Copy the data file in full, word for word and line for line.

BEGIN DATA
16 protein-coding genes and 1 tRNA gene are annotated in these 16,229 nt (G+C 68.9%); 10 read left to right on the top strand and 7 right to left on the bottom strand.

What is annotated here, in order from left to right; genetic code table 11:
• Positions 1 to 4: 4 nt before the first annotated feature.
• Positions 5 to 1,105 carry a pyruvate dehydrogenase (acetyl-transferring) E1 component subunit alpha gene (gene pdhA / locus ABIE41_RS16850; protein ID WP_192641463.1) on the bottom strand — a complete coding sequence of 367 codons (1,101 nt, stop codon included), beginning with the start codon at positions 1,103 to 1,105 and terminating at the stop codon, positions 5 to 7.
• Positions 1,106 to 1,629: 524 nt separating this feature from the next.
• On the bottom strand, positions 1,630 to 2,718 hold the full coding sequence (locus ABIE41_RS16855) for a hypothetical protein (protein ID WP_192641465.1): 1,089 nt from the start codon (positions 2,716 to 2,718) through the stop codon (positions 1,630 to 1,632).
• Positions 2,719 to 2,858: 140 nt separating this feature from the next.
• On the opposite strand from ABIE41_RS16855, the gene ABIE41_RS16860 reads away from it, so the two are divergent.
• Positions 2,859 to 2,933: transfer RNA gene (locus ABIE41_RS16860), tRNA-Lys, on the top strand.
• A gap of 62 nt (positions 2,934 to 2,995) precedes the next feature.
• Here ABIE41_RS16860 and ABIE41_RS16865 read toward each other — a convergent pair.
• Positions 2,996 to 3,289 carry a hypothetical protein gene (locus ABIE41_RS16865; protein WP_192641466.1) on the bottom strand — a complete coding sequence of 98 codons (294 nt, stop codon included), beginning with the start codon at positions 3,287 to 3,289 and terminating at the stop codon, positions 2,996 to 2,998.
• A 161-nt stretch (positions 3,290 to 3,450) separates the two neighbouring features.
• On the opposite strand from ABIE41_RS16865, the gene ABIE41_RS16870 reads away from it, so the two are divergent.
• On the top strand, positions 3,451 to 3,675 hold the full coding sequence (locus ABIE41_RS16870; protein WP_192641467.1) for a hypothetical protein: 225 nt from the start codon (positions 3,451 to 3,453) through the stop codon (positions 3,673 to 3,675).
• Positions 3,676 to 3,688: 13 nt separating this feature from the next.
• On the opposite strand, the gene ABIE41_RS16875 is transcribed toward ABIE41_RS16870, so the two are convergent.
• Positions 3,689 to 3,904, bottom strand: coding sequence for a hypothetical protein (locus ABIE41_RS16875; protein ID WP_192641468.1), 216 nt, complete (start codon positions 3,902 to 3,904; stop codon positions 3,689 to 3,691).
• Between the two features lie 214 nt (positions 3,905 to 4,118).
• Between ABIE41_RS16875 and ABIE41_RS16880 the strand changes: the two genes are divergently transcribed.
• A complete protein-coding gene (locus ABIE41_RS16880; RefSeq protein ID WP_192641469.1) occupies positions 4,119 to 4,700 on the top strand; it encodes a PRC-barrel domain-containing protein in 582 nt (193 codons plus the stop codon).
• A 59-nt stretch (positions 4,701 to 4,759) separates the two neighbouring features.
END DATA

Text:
16 protein-coding genes and 1 tRNA gene are annotated in these 16,229 nt (G+C 68.9%); 10 read left to right on the top strand and 7 right to left on the bottom strand.

What is annotated here, in order from left to right; genetic code table 11:
• Positions 1 to 4: 4 nt before the first annotated feature.
• Positions 5 to 1,105 carry a pyruvate dehydrogenase (acetyl-transferring) E1 component subunit alpha gene (gene pdhA / locus ABIE41_RS16850; protein ID WP_192641463.1) on the bottom strand — a complete coding sequence of 367 codons (1,101 nt, stop codon included), beginning with the start codon at positions 1,103 to 1,105 and terminating at the stop codon, positions 5 to 7.
• Positions 1,106 to 1,629: 524 nt separating this feature from the next.
• On the bottom strand, positions 1,630 to 2,718 hold the full coding sequence (locus ABIE41_RS16855) for a hypothetical protein (protein ID WP_192641465.1): 1,089 nt from the start codon (positions 2,716 to 2,718) through the stop codon (positions 1,630 to 1,632).
• Positions 2,719 to 2,858: 140 nt separating this feature from the next.
• On the opposite strand from ABIE41_RS16855, the gene ABIE41_RS16860 reads away from it, so the two are divergent.
• Positions 2,859 to 2,933: transfer RNA gene (locus ABIE41_RS16860), tRNA-Lys, on the top strand.
• A gap of 62 nt (positions 2,934 to 2,995) precedes the next feature.
• Here ABIE41_RS16860 and ABIE41_RS16865 read toward each other — a convergent pair.
• Positions 2,996 to 3,289 carry a hypothetical protein gene (locus ABIE41_RS16865; protein WP_192641466.1) on the bottom strand — a complete coding sequence of 98 codons (294 nt, stop codon included), beginning with the start codon at positions 3,287 to 3,289 and terminating at the stop codon, positions 2,996 to 2,998.
• A 161-nt stretch (positions 3,290 to 3,450) separates the two neighbouring features.
• On the opposite strand from ABIE41_RS16865, the gene ABIE41_RS16870 reads away from it, so the two are divergent.
• On the top strand, positions 3,451 to 3,675 hold the full coding sequence (locus ABIE41_RS16870; protein WP_192641467.1) for a hypothetical protein: 225 nt from the start codon (positions 3,451 to 3,453) through the stop codon (positions 3,673 to 3,675).
• Positions 3,676 to 3,688: 13 nt separating this feature from the next.
• On the opposite strand, the gene ABIE41_RS16875 is transcribed toward ABIE41_RS16870, so the two are convergent.
• Positions 3,689 to 3,904, bottom strand: coding sequence for a hypothetical protein (locus ABIE41_RS16875; protein ID WP_192641468.1), 216 nt, complete (start codon positions 3,902 to 3,904; stop codon positions 3,689 to 3,691).
• Between the two features lie 214 nt (positions 3,905 to 4,118).
• Between ABIE41_RS16875 and ABIE41_RS16880 the strand changes: the two genes are divergently transcribed.
• A complete protein-coding gene (locus ABIE41_RS16880; RefSeq protein ID WP_192641469.1) occupies positions 4,119 to 4,700 on the top strand; it encodes a PRC-barrel domain-containing protein in 582 nt (193 codons plus the stop codon).
• A 59-nt stretch (positions 4,701 to 4,759) separates the two neighbouring features.